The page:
By linking the Cuban currencies to the US dollar, Cuba has avoided its currency being affected by the market. However, that means for example that Canadian tourists to Cuba now get less than 3 CUC for 4 Canadian dollars. Similarly, Europeans (the euro) and the British (the pound) are paying relatively higher prices for everything they purchase when on vacation in Cuba. This is detrimental to the Cuban tourism industry. Another factor affecting non-American tourists to Cuba is that the regime has increased prices of many of its hotels in anticipation of a heavy flow of US tourists. That too will have a negative effect upon those from other countries.

    • Maureen Bordeleau

      So true about exchange for the Canadian dollar. We take enough money for tips, transportation etc but are buying fewer souvenirs than before. So yes the ordinary Cuban doesn’t benefit as much.

  • bjmack

    Thanks Circles, great explanation, Happy New Year as well.

  • Lynch Noel

    I did not mind giving $2 for a coffee. People in Cuba have little enough. If you are staying at an hotel, give your unwanted items, tips to people outside the hotel, groundstaff etc,.Be greatful that you can afford to give a few dollars to make someone happy. it means a lot

    • editorht

      Lynch, one thing is deciding to give a big tip. Another is being grossly overcharged. Do you see the difference?

  • editorht

    Yes, anybody can use CUP.

  • Carlyle MacDuff

    To refer back to the headline of this article:

    “Cuba’s two currencies are ideal for fleecing tourists”

    I have in the past been involved at national level in the tourism industry. Our objective acting in conjunction with government and government agencies was to provide as much satisfaction as possible to the tourist and to encourage more. We were concerned to prevent or inhibit bad service or fleecing.
    In Cuba, by far the greatest promoters and pursuers of fleecing are government agencies. For example, car hire where a CubaCar web site promised “VW or similar” and instead provides junky Geelys at a charge of US $65 par day PLUS a mandatory $18 per day insurance. It is also mandatory to purchase 93 octane gas at $1.15 per litre compared to 84 octane gas at $0.84 per litre. Read the small print in the contract carefully, because if the car receives as much as a scratch, a Police Report must be submitted if the $18 per day insurance is to pay.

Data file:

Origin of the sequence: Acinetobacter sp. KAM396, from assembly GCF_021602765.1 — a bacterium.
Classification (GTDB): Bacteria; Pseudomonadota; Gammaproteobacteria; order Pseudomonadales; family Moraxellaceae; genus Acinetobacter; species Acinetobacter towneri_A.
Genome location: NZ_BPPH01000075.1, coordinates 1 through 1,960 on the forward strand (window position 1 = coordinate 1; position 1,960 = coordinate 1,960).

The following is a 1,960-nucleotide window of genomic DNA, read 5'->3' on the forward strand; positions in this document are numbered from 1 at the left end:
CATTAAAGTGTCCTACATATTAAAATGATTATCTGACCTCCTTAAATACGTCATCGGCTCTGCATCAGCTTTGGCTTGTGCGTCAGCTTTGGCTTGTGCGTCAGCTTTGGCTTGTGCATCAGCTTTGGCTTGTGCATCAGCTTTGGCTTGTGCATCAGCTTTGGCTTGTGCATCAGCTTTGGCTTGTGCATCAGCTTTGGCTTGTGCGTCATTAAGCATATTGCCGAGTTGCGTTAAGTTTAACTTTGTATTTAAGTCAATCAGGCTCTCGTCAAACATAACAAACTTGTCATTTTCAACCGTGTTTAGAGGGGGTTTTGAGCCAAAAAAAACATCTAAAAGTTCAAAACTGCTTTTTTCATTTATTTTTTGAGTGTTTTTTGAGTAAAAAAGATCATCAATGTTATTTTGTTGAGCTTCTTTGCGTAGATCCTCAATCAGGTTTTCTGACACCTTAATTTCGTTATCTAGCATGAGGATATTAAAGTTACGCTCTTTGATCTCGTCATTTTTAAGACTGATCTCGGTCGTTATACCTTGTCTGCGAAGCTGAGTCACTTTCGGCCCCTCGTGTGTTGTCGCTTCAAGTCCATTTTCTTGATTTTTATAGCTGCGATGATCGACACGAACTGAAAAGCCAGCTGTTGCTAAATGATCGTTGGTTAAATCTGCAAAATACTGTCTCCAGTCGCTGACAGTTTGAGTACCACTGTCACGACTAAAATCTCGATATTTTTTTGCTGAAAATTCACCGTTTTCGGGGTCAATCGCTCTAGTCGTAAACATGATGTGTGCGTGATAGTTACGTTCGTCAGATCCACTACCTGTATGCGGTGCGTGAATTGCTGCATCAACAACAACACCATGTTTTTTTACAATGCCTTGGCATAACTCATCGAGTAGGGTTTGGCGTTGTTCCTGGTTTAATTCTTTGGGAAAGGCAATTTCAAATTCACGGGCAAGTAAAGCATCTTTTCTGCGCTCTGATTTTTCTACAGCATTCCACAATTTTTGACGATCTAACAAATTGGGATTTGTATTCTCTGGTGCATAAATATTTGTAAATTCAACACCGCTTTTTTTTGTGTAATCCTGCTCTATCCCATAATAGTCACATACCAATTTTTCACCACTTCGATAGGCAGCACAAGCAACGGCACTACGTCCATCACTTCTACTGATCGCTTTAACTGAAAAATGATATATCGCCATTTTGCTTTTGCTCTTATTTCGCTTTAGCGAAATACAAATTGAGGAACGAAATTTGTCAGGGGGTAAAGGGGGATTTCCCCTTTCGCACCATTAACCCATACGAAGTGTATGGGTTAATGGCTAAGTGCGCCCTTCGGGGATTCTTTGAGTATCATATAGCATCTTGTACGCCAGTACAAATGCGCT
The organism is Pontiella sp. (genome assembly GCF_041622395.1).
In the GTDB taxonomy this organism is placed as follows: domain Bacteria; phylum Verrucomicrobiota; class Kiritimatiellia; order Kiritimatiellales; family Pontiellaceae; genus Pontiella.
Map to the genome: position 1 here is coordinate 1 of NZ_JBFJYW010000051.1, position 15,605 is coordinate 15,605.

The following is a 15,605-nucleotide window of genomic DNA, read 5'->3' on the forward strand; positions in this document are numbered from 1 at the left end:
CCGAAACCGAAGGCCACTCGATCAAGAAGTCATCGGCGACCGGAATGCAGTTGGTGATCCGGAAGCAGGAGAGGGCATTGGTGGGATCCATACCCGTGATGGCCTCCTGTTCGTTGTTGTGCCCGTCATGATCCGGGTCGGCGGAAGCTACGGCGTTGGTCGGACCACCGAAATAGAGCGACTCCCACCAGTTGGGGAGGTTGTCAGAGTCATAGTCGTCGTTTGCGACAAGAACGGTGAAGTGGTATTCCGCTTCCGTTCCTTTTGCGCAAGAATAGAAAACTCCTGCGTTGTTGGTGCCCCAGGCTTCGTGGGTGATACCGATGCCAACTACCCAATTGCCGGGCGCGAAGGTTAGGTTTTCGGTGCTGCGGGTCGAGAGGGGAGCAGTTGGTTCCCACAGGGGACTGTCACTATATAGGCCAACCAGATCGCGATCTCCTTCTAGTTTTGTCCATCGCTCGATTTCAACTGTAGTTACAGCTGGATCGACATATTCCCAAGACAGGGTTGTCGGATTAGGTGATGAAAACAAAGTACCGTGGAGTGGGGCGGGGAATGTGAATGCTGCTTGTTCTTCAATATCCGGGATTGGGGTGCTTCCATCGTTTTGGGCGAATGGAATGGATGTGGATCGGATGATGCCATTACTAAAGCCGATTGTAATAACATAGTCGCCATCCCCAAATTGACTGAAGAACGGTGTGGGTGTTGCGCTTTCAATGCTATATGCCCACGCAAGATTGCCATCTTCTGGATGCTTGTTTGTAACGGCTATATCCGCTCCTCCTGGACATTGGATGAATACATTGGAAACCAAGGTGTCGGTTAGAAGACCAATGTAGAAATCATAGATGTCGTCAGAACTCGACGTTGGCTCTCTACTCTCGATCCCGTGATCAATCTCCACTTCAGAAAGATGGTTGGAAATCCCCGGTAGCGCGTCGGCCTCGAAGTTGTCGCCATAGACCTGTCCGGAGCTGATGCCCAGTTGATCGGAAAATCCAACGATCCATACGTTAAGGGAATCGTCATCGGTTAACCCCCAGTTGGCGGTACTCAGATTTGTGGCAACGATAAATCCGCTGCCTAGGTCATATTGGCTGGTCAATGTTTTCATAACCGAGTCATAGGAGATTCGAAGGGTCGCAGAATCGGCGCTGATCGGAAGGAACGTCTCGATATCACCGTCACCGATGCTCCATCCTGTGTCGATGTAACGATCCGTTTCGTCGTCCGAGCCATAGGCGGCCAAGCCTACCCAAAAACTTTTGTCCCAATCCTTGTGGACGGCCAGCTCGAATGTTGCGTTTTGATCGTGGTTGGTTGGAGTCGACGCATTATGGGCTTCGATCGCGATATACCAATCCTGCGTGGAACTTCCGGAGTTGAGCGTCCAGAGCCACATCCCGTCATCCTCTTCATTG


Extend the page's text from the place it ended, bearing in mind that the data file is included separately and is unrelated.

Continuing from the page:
The government controlled hotels in Havana have all bumped up their charges in anticipation of an increase in US tourists. There is no concern about retention of the existing tourists.The government Cadecas charge 3.5% for changing foreign currency into CUC and an additional charge for then changing the CUC into CUP (24 per CUC not 25).
    CubaTaxi the government owned service charges at least three times the charges made by taxi-particular. (private taxis).
    Until recently there was a charge of 25 CUC levied to leave Cuba.
    It is not the private sector which preys, in Cuba it is the Castro regime that fleeces the tourists!

  • Abu Bakarr Sesay

    Is the 10% tax still being applied to US dollar as of December 2016? An earlier article on this website from March 2016 announced that Cuba would be eliminating the tax.

    • editorht

      Yes, the 10% tax on cash US dollars remains in effect. The taking it off depended on the US allowing the Cuban government companies to have bank accounts in US dollars in the US. While this was promised by the Obama administration it never occurred.

  • Juan Pablo

    Or don’t patronize a prison state because it has beaches. Frickin florida has beaches. Cuba is like the preachers daughter. Forbidden, and thus the source of its allure.

    WHen you go you realize it’s a dump.

  • JennyC

    Good article Circles!

    I would add this tip: Ask the price of a taxi ride before getting
    in the vehicle, and make sure you know which currency you’re discussing.

  • Gord H

    Dont forget about getting CUP bills or coins mixed in your change. A CUP coin or bill always has a person featured whereas a CUC coin or bill will feature a monument or building or scene.
    Google “Cuban CUP vs CUC” images to see the difference